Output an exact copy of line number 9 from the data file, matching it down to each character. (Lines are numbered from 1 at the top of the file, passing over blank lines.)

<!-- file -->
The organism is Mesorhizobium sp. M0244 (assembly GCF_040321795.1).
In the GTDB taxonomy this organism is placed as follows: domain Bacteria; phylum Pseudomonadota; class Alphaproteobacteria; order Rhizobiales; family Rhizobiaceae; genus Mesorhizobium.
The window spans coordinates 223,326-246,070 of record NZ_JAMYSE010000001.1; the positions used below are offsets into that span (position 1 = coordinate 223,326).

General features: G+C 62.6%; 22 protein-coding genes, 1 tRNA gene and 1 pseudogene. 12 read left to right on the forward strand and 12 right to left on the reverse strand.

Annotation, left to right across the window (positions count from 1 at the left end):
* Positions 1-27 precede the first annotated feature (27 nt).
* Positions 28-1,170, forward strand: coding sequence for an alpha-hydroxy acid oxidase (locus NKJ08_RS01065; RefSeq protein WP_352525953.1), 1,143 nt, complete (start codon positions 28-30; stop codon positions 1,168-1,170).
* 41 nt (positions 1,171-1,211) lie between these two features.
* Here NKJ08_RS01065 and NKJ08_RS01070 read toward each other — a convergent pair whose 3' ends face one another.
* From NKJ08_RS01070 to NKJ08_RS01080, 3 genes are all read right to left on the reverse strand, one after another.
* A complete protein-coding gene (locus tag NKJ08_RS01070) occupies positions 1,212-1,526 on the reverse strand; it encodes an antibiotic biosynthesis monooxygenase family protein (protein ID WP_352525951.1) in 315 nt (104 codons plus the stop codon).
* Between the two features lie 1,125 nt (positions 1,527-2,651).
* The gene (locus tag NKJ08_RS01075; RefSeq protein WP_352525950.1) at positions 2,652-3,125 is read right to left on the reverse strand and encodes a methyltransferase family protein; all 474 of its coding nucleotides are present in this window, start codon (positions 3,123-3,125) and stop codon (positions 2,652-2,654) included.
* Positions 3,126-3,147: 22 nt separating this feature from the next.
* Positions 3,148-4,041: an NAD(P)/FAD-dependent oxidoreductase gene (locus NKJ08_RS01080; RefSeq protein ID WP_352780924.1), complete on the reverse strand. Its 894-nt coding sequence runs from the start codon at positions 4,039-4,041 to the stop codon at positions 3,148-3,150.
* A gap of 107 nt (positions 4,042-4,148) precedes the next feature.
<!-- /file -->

* Here NKJ08_RS01065 and NKJ08_RS01070 read toward each other — a convergent pair whose 3' ends face one another.